Western Living Magazine
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Whether you're thinking about a major overhaul or mini-facelift, these gorgeous spaces offer inspiration galore.
Is there a place in our home we gravitate to more? The kitchen is the heart of every great party—and every beautiful home—and the gorgeous rooms on these pages are perfectly designed to be the centres of attention.
Designer Alykhan Velji went for a “prairie modern” look in this Calgary home—a warm, textured modern space that includes beautiful oak detailing above the range, perfectly imperfect tiles in the backsplash and brass pulls on the cabinets. And for that unexpected moment, a surprising and sweet mint green on the island.
On one side, beautiful glass-panelled drawers and detailed corner mouldings contribute to the island’s feel of being a gorgeous piece of furniture, and the whole thing is topped with a thick slab of marble—a nice contrast to the black suede-finish Silestone counters surrounding it. “It goes to show you can do something completely different with the island,” says Velji, “and it doesn’t need to match. It really allows you to have a bit more fun.”
The ultra-long island in this Vancouver home leads right to the dining table—“It’s a true entertaining space, open on both sides,” says Pure Design’s Ami McKay—so a balancing act was necessary when it came to selecting lighting.
Above the dining table hangs a large Rux Stickbulb Sky Bang chandelier; McKay wanted to give the sculptural piece some room to breathe, so she picked a trio of Mater Terho lights—each topped with an acorn-like wood cap—and clustered them together at the far end of the island. “It’s heavy in the right places,” says McKay.
Kitchen islands are an opportunity to do something a little different—a variation on the cabinetry that surrounds them. And while they’re often done in darker greys or browns, Martine Ast and Rachel Kemp of Paul Lavoie Interior Design opted for a rich and smoky navy in the kitchen of this design for Riverview Custom Homes.
Paired with the white-on-white colour scheme of the rest of the room—including a dramatic custom concrete hood fan crafted by Sculptural Designs—the colour choice feels bold, but not out of place: a perfect update of the classic grey.
This kitchen design comes by its Scandinavian influence honestly: architect Robert Pashuk travelled to Copenhagen in 2017 and fell in love with its design scene. Chevron-patterned hardwood floors pair with clean-lined, white oak millwork and quartz counters. Simple drop-cylinder lights over the work peninsula keep the space open, and don’t compete with the gorgeous Murano light fixture over the Saarinen Tulip dining table.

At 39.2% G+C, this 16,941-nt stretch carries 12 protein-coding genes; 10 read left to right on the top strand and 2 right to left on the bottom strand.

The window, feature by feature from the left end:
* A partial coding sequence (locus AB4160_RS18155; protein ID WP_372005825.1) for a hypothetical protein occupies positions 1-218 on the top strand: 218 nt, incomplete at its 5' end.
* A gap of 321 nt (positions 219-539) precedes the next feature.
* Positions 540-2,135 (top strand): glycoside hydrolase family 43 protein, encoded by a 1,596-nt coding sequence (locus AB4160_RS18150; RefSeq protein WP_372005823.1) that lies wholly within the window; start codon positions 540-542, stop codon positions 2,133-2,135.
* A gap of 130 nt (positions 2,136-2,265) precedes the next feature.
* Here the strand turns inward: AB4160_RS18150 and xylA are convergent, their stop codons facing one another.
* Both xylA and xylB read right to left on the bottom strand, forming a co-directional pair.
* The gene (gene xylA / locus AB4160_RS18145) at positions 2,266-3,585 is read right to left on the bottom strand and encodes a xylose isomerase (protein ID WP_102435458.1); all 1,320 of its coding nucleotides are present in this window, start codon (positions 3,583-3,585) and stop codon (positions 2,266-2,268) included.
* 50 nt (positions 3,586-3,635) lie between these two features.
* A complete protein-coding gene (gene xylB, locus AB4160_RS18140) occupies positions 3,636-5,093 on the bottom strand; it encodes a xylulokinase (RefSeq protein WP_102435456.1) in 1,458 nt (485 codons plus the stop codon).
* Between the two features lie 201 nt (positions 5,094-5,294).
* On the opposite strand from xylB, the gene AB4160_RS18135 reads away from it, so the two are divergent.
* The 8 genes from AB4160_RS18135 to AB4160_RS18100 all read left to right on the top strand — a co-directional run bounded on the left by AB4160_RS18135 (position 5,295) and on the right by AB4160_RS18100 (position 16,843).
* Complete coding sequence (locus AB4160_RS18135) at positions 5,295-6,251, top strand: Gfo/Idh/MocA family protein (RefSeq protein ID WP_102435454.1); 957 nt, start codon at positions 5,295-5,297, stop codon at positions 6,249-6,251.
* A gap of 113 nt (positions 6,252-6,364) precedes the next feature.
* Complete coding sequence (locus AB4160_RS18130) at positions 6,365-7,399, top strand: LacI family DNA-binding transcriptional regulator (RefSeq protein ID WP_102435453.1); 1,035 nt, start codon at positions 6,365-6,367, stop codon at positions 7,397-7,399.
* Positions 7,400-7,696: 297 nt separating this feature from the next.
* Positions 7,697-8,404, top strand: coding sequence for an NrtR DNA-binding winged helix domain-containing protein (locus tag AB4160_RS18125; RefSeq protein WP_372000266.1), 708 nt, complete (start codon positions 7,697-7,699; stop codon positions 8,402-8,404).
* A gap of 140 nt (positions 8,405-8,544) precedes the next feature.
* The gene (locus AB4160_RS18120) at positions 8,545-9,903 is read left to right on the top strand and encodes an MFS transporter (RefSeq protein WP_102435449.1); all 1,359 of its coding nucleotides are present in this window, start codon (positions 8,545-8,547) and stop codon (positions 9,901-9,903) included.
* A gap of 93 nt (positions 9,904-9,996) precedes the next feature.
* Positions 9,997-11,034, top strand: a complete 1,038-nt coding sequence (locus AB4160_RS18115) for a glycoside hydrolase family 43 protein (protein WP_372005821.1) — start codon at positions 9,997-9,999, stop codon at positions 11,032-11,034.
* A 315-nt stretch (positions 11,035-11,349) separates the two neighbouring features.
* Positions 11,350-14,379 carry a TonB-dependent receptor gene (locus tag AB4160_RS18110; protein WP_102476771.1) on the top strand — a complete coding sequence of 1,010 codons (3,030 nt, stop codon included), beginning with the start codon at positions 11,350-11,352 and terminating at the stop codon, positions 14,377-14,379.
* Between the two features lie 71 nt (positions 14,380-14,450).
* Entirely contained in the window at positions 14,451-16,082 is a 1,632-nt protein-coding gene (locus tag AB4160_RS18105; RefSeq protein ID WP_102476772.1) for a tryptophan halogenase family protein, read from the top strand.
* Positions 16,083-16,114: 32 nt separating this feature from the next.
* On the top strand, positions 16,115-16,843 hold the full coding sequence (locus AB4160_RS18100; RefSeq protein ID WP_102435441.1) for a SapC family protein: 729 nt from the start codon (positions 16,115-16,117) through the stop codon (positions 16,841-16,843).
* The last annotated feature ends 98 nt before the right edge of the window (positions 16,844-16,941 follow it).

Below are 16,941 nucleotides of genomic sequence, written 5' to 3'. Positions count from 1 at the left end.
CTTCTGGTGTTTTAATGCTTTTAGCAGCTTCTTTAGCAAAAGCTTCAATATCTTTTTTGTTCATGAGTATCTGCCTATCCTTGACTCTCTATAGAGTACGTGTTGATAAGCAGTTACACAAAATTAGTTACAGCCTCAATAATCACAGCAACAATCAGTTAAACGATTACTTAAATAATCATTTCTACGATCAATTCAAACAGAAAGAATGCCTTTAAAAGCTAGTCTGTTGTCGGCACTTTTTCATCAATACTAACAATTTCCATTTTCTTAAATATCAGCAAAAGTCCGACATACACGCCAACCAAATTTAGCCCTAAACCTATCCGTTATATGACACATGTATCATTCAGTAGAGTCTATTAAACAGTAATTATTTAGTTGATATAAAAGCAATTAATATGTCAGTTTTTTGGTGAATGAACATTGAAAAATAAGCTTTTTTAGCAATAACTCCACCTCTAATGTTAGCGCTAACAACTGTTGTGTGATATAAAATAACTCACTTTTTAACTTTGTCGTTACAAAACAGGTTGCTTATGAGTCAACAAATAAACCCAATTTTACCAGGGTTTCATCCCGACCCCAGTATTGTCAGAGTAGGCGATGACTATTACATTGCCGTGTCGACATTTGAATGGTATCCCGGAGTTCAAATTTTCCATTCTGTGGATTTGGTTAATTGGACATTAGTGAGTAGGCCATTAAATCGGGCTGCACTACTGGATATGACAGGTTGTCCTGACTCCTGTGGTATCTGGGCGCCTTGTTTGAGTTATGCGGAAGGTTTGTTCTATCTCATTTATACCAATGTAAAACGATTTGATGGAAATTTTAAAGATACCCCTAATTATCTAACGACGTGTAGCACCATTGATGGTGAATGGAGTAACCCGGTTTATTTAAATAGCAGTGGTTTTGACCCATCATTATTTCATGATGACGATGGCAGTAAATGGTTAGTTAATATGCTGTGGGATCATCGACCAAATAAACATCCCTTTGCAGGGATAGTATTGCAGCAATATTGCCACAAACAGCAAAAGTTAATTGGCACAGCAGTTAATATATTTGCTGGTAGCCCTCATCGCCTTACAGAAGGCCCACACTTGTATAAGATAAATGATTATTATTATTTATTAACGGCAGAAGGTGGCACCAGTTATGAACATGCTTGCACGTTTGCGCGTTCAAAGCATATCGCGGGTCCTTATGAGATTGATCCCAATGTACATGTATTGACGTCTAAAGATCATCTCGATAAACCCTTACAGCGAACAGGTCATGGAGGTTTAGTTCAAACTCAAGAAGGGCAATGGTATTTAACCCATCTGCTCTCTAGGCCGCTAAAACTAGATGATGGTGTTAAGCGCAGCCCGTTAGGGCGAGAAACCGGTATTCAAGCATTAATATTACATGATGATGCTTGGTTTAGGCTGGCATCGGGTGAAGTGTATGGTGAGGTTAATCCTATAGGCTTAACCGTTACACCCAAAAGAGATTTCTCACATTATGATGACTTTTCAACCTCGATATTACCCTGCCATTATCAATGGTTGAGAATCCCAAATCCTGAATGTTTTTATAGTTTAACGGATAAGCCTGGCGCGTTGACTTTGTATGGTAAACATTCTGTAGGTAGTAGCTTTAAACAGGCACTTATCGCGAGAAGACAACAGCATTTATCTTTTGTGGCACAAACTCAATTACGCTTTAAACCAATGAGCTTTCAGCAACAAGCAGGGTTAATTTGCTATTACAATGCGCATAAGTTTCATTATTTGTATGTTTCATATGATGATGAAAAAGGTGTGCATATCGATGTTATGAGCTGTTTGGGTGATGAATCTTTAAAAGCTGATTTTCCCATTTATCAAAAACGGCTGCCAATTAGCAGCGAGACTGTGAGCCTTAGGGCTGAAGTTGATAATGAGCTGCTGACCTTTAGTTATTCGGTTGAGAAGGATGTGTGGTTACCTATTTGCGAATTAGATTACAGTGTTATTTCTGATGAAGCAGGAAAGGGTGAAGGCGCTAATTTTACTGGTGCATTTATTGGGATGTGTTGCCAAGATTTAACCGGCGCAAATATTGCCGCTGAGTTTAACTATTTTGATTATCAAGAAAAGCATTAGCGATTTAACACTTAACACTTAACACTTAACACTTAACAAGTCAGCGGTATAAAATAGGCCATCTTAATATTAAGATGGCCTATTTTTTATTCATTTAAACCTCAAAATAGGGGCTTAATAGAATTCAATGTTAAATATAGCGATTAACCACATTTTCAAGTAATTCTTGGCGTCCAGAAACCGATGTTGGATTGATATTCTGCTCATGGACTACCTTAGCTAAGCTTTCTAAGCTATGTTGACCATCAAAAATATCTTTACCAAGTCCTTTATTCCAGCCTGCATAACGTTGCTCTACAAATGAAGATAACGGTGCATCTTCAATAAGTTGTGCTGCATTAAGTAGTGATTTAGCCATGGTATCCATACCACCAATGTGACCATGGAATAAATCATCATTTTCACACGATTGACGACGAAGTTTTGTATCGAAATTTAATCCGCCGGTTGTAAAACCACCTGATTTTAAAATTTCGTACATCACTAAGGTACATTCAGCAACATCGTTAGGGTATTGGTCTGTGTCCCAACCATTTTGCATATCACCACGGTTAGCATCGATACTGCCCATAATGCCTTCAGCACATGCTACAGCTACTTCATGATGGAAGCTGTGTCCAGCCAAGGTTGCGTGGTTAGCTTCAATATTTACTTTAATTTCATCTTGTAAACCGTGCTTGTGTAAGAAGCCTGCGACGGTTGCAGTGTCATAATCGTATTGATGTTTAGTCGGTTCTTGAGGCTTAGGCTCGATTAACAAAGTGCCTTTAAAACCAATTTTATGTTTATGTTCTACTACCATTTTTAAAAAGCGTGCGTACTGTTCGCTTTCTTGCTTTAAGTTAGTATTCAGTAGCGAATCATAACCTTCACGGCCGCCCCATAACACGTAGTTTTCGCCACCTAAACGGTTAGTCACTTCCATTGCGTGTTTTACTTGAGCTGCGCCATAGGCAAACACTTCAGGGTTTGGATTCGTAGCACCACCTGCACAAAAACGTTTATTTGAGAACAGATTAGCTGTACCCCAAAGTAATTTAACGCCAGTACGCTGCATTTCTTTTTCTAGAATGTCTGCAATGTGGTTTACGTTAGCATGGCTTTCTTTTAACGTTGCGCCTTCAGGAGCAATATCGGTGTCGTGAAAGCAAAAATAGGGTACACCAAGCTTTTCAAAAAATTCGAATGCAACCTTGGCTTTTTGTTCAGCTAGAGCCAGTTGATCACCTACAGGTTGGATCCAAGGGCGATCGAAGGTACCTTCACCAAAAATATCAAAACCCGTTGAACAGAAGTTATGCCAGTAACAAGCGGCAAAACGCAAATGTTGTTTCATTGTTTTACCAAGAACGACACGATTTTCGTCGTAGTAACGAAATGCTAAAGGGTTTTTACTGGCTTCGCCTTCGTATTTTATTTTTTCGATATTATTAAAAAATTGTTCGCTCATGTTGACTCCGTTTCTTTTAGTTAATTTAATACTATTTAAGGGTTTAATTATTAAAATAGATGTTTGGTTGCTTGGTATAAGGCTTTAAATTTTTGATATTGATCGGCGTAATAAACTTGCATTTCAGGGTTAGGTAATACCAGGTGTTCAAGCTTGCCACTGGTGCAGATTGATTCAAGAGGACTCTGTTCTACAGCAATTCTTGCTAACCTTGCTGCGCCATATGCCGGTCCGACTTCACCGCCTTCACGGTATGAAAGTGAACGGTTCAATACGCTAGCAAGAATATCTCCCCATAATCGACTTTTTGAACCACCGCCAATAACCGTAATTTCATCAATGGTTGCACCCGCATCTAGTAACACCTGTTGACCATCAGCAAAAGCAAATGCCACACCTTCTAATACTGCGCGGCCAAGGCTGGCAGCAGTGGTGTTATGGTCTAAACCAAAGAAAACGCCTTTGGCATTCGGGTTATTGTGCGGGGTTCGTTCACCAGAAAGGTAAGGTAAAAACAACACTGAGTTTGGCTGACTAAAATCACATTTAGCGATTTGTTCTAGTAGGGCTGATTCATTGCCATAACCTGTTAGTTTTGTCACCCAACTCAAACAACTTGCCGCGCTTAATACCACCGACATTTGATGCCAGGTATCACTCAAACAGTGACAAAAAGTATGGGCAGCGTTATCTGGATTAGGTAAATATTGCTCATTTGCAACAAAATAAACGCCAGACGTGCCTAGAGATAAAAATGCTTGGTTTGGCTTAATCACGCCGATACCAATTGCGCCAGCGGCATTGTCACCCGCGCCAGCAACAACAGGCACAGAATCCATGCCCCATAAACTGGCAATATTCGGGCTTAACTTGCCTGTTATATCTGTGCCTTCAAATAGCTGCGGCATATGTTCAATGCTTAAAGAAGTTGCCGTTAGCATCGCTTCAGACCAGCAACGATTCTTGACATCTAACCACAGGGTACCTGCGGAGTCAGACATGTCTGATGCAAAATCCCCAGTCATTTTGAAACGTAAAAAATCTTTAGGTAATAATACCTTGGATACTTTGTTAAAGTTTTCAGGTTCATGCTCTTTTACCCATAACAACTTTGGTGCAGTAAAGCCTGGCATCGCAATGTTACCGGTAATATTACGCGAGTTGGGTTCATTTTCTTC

But the real showstopper is the adjoining tiled fireplace. The 10-by-10 tiles are in four distinct patterns—black, white and a combo of the two—and when combined in random order, create a distinct, abstract pattern. “At night you can see the fireplace wall through the window,” says Pashuk, “and it really feels like a piece of art on the wall.”
When designer Alykhan Velji was tasked with redesigning this Calgary kitchen, the homeowners were clear about one thing: no standard island-with-bar-stools setup for this family. “The typical rectangular eat-in island just didn’t appeal to her,” explains Velji.
Instead, he suggested this cozy banquette. Lined in cognac-coloured, channel-tufted leather and paired with a tulip table and navy upholstered chairs, it’s a casual but warm spot for the morning meal—and for the odd homework assignment for the kids.
When you find a backsplash you love, why not go all in? “The homeowner is a graphic designer and was open to us creating unique details throughout,” explains Tanya Krpan of Tanya Krpan Design Co.—so there were no objections to giving a gorgeous statuarietto marble the star treatment in her client’s Vancouver kitchen.
The backsplash extends from behind the stovetop to cover the whole wall, and even runs behind a glass-fronted cabinet over the coffee counter, providing a pretty backdrop to the glassware pieces stored inside.